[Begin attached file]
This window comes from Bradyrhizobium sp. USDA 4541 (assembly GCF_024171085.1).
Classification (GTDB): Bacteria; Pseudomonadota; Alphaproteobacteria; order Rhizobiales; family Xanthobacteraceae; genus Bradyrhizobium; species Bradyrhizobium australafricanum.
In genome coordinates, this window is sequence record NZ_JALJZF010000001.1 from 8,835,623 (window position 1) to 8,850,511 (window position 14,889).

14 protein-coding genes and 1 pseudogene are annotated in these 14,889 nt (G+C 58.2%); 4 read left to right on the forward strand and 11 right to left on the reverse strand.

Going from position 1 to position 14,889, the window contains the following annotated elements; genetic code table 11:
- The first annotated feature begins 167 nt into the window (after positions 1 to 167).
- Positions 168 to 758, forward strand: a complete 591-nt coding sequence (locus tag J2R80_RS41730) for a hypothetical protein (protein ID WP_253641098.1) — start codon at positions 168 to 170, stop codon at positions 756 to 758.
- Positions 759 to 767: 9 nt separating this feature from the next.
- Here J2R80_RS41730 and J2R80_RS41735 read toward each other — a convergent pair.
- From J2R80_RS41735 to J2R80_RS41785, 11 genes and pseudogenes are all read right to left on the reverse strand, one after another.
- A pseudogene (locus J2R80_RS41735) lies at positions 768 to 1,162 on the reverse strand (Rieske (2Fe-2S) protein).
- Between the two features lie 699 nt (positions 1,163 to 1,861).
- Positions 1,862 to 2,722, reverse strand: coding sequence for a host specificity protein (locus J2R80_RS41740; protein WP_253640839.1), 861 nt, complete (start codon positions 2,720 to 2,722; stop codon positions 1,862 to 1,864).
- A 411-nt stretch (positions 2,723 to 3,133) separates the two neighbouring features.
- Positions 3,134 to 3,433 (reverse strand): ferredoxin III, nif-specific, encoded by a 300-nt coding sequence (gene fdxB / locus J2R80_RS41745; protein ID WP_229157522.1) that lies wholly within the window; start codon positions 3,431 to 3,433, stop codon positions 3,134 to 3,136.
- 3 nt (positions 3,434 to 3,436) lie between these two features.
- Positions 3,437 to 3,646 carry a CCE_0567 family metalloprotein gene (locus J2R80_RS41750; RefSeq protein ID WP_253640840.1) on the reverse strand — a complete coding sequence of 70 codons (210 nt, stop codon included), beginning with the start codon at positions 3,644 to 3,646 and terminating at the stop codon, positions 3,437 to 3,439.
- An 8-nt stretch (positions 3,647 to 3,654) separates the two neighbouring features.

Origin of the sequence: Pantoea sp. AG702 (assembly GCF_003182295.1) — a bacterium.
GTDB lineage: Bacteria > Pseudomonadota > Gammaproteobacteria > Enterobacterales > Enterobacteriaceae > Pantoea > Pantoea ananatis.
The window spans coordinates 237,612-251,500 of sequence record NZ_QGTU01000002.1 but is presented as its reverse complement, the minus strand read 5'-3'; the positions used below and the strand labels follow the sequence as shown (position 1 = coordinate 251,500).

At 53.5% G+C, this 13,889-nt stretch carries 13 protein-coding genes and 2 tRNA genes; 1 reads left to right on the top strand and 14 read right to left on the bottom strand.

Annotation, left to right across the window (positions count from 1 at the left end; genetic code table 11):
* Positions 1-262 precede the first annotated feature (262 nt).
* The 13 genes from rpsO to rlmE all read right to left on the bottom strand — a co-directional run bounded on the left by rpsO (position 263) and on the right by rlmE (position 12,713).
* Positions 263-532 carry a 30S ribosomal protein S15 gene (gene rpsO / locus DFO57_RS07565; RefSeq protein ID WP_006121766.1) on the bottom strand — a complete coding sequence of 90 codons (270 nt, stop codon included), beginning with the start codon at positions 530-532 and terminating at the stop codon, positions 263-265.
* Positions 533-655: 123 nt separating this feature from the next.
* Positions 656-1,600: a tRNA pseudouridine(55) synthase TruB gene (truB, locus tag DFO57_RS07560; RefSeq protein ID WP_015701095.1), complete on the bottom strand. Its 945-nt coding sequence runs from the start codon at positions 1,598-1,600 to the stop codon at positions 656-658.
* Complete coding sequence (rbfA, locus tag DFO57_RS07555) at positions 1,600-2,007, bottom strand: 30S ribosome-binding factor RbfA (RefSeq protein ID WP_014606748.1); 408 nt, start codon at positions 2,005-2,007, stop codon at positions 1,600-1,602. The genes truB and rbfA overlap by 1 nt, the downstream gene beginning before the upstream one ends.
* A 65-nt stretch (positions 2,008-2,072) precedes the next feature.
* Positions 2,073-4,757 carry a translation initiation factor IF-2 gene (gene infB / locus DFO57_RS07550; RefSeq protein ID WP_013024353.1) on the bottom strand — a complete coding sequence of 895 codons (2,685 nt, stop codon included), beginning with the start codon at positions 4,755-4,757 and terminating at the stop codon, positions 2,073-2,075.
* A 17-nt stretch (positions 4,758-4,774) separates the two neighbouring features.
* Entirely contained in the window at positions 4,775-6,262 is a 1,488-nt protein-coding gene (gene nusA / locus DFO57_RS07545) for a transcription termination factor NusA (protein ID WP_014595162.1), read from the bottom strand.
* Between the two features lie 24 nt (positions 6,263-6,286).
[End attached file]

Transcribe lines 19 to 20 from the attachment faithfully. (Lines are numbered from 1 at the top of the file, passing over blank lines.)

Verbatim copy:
Origin of the sequence: Pantoea sp. AG702 (assembly GCF_003182295.1) — a bacterium.
GTDB lineage: Bacteria > Pseudomonadota > Gammaproteobacteria > Enterobacterales > Enterobacteriaceae > Pantoea > Pantoea ananatis.